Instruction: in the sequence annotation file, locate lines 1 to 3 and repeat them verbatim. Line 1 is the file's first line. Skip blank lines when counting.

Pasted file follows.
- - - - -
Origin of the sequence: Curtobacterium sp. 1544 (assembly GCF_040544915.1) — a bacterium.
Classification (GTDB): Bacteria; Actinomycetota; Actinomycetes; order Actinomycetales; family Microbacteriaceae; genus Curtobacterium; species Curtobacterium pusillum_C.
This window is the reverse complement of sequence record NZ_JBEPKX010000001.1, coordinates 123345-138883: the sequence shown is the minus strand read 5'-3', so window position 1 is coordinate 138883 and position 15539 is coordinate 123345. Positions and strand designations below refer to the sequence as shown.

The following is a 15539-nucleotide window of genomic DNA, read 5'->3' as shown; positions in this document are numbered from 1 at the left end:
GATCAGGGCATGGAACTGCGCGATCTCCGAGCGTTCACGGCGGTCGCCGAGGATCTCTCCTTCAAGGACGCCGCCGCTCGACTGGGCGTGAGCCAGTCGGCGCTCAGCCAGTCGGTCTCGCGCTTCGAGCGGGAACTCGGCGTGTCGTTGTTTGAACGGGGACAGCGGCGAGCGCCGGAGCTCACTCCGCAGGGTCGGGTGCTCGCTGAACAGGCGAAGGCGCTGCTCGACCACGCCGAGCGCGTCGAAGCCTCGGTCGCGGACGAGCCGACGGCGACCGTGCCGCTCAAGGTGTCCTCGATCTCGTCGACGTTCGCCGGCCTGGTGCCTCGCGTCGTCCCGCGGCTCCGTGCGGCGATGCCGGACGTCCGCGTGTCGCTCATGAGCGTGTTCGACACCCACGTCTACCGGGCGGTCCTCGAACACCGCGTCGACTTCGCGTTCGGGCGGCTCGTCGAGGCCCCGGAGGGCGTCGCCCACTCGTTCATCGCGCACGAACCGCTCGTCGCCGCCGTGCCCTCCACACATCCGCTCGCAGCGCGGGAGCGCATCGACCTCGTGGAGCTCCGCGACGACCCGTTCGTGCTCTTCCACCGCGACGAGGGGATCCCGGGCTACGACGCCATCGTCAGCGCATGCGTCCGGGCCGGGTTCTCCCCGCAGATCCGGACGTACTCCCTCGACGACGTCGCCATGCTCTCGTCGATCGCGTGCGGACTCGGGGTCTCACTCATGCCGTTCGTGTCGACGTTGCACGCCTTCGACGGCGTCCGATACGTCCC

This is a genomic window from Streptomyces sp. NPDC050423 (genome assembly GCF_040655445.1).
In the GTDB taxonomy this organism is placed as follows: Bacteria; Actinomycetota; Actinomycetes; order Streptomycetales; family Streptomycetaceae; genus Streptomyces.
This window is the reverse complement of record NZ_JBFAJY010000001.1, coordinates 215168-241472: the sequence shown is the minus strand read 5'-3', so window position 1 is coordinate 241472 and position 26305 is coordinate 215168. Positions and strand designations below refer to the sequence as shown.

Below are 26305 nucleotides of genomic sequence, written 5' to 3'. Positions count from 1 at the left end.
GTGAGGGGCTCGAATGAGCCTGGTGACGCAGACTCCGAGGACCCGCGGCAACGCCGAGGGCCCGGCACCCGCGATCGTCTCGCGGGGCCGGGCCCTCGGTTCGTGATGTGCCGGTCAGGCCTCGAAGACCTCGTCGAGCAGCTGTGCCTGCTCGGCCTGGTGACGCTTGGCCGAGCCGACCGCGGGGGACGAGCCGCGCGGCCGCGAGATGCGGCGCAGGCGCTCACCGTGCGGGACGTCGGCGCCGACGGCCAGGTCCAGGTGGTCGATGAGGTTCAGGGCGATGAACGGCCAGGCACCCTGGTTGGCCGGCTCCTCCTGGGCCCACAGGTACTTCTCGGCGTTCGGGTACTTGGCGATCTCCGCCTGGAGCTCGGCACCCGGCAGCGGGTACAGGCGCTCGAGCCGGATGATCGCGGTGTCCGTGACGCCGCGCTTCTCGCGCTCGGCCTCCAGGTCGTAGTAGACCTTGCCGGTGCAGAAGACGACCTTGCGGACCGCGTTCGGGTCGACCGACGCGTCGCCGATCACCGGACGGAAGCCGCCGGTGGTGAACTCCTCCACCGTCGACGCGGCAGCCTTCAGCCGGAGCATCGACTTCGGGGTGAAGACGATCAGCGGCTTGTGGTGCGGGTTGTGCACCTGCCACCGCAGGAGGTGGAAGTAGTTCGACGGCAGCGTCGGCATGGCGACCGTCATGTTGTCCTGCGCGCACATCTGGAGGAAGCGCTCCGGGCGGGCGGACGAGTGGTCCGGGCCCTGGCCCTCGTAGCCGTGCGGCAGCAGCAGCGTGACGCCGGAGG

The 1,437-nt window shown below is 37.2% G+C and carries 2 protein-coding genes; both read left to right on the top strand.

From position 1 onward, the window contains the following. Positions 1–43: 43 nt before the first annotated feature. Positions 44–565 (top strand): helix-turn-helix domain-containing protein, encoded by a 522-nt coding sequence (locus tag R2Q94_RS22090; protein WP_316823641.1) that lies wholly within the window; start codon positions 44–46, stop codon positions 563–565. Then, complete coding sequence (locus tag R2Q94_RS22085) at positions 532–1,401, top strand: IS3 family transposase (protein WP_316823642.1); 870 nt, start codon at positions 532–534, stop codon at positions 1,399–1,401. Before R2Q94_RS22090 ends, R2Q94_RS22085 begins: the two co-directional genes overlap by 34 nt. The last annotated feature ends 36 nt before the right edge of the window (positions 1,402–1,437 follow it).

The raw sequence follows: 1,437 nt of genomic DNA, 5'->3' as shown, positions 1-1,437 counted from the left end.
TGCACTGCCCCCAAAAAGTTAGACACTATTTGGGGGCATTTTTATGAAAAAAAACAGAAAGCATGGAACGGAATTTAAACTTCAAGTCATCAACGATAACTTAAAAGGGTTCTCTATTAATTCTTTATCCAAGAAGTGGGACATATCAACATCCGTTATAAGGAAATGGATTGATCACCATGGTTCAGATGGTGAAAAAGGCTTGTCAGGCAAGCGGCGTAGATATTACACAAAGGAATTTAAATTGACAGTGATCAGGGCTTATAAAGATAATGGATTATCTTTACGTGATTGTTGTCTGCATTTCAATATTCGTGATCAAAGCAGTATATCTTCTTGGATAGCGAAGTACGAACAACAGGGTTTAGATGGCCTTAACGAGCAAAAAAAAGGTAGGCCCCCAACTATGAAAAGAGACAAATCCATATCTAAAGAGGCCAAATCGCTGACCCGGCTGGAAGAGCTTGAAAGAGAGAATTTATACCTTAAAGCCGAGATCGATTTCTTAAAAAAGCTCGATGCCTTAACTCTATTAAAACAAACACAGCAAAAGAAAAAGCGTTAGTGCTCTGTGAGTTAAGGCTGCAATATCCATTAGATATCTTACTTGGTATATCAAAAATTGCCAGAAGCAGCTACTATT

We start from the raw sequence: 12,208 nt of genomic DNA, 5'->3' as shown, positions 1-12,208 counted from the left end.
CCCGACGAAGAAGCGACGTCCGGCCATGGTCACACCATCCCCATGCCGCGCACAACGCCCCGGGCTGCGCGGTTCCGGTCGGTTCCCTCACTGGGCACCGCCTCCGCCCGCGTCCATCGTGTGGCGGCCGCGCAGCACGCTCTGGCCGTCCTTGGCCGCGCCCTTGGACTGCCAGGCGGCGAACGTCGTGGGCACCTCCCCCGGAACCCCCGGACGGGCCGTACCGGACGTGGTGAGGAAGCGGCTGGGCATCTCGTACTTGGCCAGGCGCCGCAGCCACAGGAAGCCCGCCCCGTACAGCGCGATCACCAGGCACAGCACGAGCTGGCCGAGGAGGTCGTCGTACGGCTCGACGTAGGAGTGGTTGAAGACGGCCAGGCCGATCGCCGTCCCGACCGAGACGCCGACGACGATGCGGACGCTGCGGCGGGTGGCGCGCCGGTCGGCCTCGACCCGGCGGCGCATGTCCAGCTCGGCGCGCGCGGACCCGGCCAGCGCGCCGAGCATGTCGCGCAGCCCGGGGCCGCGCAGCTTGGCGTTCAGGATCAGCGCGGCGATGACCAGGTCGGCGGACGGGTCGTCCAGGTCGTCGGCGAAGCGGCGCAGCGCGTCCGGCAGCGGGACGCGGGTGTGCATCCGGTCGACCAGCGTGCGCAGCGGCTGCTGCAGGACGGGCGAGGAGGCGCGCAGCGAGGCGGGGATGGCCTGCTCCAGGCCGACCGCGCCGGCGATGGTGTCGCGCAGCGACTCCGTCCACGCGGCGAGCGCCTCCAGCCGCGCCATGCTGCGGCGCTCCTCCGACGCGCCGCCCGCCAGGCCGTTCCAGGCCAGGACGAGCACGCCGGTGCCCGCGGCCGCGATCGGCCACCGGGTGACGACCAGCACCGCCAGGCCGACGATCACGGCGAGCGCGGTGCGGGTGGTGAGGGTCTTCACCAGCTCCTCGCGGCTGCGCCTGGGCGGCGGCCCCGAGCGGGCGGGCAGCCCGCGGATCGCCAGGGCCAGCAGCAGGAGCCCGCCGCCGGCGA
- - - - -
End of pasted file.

Origin of the sequence: Curtobacterium sp. 1544 (assembly GCF_040544915.1) — a bacterium.
Classification (GTDB): Bacteria; Actinomycetota; Actinomycetes; order Actinomycetales; family Microbacteriaceae; genus Curtobacterium; species Curtobacterium pusillum_C.
This window is the reverse complement of sequence record NZ_JBEPKX010000001.1, coordinates 123345-138883: the sequence shown is the minus strand read 5'-3', so window position 1 is coordinate 138883 and position 15539 is coordinate 123345. Positions and strand designations below refer to the sequence as shown.